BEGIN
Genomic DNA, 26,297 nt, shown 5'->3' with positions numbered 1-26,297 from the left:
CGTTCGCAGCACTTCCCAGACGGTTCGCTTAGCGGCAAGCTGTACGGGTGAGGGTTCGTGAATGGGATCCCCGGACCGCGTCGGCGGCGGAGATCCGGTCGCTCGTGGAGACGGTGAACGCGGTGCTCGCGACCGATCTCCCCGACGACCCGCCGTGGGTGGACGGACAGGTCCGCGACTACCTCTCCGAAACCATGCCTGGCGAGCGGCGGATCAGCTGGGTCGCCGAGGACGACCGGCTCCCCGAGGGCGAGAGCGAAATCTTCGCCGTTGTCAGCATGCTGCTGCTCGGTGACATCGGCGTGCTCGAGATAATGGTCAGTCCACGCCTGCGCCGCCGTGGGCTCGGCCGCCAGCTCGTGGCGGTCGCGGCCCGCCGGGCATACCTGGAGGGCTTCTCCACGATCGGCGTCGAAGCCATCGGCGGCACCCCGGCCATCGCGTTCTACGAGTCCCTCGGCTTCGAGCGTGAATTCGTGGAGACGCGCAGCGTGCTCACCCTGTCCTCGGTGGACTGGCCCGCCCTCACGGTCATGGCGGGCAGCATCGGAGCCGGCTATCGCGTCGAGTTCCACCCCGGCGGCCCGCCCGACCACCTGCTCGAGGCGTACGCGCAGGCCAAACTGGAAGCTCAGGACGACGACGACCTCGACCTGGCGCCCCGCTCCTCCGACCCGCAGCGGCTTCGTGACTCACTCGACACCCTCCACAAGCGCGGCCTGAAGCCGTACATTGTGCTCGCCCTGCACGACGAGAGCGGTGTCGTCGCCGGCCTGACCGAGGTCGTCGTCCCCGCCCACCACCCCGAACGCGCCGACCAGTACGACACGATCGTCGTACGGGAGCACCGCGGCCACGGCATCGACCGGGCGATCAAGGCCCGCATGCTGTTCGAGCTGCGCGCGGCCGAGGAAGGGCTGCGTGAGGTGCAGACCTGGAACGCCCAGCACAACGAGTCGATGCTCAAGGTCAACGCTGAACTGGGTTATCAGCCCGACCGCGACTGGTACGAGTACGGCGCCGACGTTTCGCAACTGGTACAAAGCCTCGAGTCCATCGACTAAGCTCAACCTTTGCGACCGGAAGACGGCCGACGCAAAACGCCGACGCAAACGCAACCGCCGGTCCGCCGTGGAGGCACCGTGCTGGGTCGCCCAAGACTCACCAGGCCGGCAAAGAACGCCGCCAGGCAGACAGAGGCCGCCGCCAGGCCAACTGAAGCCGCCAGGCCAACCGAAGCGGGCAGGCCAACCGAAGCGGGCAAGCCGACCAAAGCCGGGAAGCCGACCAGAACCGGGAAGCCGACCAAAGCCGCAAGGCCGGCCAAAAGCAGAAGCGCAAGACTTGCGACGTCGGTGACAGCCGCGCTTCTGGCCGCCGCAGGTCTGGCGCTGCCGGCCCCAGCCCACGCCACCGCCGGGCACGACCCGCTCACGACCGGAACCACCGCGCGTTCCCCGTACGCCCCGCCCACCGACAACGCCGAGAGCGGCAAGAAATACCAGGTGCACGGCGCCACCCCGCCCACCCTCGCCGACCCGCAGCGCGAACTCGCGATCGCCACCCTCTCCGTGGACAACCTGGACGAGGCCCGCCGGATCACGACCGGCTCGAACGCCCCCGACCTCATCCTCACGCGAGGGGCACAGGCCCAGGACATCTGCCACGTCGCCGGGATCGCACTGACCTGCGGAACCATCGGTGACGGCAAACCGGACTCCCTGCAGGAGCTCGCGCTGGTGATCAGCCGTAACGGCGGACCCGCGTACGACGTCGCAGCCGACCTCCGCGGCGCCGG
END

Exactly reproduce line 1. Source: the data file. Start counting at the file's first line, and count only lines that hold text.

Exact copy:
Genomic DNA, 26,297 nt, shown 5'->3' with positions numbered 1-26,297 from the left: